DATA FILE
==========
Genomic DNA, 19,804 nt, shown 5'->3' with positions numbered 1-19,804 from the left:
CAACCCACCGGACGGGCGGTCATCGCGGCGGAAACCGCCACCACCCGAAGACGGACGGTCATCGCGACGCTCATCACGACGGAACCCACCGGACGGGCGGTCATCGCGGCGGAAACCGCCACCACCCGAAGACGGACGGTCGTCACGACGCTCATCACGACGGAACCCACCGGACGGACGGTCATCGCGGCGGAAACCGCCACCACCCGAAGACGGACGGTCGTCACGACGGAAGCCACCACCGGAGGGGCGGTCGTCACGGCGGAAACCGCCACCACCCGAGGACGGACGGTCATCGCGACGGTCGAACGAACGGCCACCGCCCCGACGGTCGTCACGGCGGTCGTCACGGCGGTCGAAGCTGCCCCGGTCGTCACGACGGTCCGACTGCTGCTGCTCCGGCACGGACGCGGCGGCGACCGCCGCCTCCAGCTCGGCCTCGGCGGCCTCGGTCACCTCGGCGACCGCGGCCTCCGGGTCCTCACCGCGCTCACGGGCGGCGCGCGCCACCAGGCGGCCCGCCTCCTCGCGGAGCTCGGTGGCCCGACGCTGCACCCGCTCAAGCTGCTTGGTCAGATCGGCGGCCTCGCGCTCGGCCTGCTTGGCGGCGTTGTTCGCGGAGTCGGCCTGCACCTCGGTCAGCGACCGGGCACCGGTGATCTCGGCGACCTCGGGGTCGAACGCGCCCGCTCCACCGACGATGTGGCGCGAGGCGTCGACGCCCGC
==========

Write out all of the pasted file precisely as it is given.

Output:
Genomic DNA, 19,804 nt, shown 5'->3' with positions numbered 1-19,804 from the left:
CAACCCACCGGACGGGCGGTCATCGCGGCGGAAACCGCCACCACCCGAAGACGGACGGTCATCGCGACGCTCATCACGACGGAACCCACCGGACGGGCGGTCATCGCGGCGGAAACCGCCACCACCCGAAGACGGACGGTCGTCACGACGCTCATCACGACGGAACCCACCGGACGGACGGTCATCGCGGCGGAAACCGCCACCACCCGAAGACGGACGGTCGTCACGACGGAAGCCACCACCGGAGGGGCGGTCGTCACGGCGGAAACCGCCACCACCCGAGGACGGACGGTCATCGCGACGGTCGAACGAACGGCCACCGCCCCGACGGTCGTCACGGCGGTCGTCACGGCGGTCGAAGCTGCCCCGGTCGTCACGACGGTCCGACTGCTGCTGCTCCGGCACGGACGCGGCGGCGACCGCCGCCTCCAGCTCGGCCTCGGCGGCCTCGGTCACCTCGGCGACCGCGGCCTCCGGGTCCTCACCGCGCTCACGGGCGGCGCGCGCCACCAGGCGGCCCGCCTCCTCGCGGAGCTCGGTGGCCCGACGCTGCACCCGCTCAAGCTGCTTGGTCAGATCGGCGGCCTCGCGCTCGGCCTGCTTGGCGGCGTTGTTCGCGGAGTCGGCCTGCACCTCGGTCAGCGACCGGGCACCGGTGATCTCGGCGACCTCGGGGTCGAACGCGCCCGCTCCACCGACGATGTGGCGCGAGGCGTCGACGCCCGC